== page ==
cdda-fs: Guarantee successful lookups

Update: CDDB disabled access to all unlicensed utilities sometime in Feb. or March 2001. You’re now pretty much forced to use freedb, rather than cddb. If you’ve been telling cddblinkd to use cddb, you’ll have to remove that parameter from your cddblinkd startup line.
The old tip remains for posterity.
When you mount an audio CD, its tracks appear as WAV files in the Tracker. These WAVs aren’t really WAVs, but the cdda filesystem driver makes the OS and all applications think that they are. You can play these WAVs through MediaPlayer, SoundPlay, CL-Amp, or other audio players. BeOS MP3 encoders such as RipEnc can also use cdda-fs to encode directly from CD, without ripping first. And of course you can drag audio tracks direcly off the CD and into the Tracker.
To really make cdda-fs useful, run the cddblinkd daemon in the background. When cddblinkd is running, it will detect when an audio CD has been mounted, look it up in a compact disc database, and rename the CD to „Artist Name – Album Name“ and all of the WAV files will be renamed with the actual track names.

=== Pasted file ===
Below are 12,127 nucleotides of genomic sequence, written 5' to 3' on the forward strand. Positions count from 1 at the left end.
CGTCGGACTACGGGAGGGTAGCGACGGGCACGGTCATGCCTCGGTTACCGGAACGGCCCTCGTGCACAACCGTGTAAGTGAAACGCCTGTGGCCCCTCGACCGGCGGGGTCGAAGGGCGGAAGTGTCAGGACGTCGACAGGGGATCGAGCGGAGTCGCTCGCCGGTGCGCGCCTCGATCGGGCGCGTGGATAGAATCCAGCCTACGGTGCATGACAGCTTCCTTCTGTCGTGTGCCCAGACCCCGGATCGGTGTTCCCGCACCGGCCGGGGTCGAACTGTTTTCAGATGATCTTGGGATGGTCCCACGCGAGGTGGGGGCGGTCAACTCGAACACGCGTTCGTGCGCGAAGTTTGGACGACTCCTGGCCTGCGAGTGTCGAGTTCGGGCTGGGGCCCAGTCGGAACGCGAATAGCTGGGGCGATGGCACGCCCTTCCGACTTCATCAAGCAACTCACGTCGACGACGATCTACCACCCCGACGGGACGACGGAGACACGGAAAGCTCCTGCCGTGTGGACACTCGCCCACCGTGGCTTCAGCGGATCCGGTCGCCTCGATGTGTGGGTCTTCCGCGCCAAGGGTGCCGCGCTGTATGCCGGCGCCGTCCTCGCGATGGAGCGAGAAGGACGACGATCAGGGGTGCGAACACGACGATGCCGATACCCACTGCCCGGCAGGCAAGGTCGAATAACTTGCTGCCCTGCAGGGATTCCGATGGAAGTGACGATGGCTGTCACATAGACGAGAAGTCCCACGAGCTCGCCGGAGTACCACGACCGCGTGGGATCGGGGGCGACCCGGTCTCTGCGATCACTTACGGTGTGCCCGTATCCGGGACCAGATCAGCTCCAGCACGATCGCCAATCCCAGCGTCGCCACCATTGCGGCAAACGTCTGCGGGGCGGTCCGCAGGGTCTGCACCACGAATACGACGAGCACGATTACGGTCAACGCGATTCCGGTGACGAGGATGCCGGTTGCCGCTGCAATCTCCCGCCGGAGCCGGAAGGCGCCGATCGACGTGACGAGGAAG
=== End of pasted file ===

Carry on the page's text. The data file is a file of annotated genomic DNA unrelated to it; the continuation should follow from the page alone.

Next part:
cddblinkd can be downloaded here (a pre-compiled cddblinkd binary is also distributed with RipEnc) . Once you have the archive, open a Terminal, enter the source directory, and type „make“. When the compile is finished, move the cddblinkd binary to ~/config/bin and type

cddblinkd &

into the Terminal. To make sure cddblinkd is always running, put the above line in your ~/config/boot/UserBootscript.
You may find that a certain percentage of CDs aren’t looked up successfully. This is because cddblink queries only one database by default:
freedb is cool because it doesn’t make unreasonable requirements of developers (such as the requirement that applications making use of it display the CDDB logo). Unfortunately, freedb is also much smaller than CDDB.
If you want cddblink to stand a better chance of finding your CD, go back to the cddblinkd source directory, open cddblinkd.cpp in a text editor, and search on the string „“. Edit this to read „“ and remake the binary.
CDDB is a much larger database, but note that it’s your responsibility to make sure the new binary follows the licensing requirements established by CDDB.



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